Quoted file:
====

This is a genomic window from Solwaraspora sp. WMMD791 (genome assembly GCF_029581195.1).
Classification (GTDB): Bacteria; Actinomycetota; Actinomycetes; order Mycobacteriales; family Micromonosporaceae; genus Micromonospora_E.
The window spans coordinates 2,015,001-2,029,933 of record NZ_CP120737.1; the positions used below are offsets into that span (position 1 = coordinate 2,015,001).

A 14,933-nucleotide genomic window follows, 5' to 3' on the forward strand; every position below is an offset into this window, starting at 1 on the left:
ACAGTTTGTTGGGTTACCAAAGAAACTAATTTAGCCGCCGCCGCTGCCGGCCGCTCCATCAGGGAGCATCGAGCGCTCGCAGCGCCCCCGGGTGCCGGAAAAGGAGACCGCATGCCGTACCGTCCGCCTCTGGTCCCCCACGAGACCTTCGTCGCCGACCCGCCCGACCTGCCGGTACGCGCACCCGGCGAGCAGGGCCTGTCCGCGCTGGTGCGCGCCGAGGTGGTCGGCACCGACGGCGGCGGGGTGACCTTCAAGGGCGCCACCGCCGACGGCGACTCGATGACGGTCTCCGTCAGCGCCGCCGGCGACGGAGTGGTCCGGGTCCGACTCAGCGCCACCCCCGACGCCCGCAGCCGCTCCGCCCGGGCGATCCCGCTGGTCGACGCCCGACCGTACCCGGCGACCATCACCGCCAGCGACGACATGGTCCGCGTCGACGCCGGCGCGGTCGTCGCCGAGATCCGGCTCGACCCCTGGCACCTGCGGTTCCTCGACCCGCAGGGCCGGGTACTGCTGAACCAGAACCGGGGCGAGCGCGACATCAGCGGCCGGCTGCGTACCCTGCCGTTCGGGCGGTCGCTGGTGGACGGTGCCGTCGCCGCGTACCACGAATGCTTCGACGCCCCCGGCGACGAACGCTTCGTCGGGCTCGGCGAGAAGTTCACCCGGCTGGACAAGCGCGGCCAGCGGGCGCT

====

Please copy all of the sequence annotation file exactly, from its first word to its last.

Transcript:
This is a genomic window from Solwaraspora sp. WMMD791 (genome assembly GCF_029581195.1).
Classification (GTDB): Bacteria; Actinomycetota; Actinomycetes; order Mycobacteriales; family Micromonosporaceae; genus Micromonospora_E.
The window spans coordinates 2,015,001-2,029,933 of record NZ_CP120737.1; the positions used below are offsets into that span (position 1 = coordinate 2,015,001).

A 14,933-nucleotide genomic window follows, 5' to 3' on the forward strand; every position below is an offset into this window, starting at 1 on the left:
ACAGTTTGTTGGGTTACCAAAGAAACTAATTTAGCCGCCGCCGCTGCCGGCCGCTCCATCAGGGAGCATCGAGCGCTCGCAGCGCCCCCGGGTGCCGGAAAAGGAGACCGCATGCCGTACCGTCCGCCTCTGGTCCCCCACGAGACCTTCGTCGCCGACCCGCCCGACCTGCCGGTACGCGCACCCGGCGAGCAGGGCCTGTCCGCGCTGGTGCGCGCCGAGGTGGTCGGCACCGACGGCGGCGGGGTGACCTTCAAGGGCGCCACCGCCGACGGCGACTCGATGACGGTCTCCGTCAGCGCCGCCGGCGACGGAGTGGTCCGGGTCCGACTCAGCGCCACCCCCGACGCCCGCAGCCGCTCCGCCCGGGCGATCCCGCTGGTCGACGCCCGACCGTACCCGGCGACCATCACCGCCAGCGACGACATGGTCCGCGTCGACGCCGGCGCGGTCGTCGCCGAGATCCGGCTCGACCCCTGGCACCTGCGGTTCCTCGACCCGCAGGGCCGGGTACTGCTGAACCAGAACCGGGGCGAGCGCGACATCAGCGGCCGGCTGCGTACCCTGCCGTTCGGGCGGTCGCTGGTGGACGGTGCCGTCGCCGCGTACCACGAATGCTTCGACGCCCCCGGCGACGAACGCTTCGTCGGGCTCGGCGAGAAGTTCACCCGGCTGGACAAGCGCGGCCAGCGGGCGCT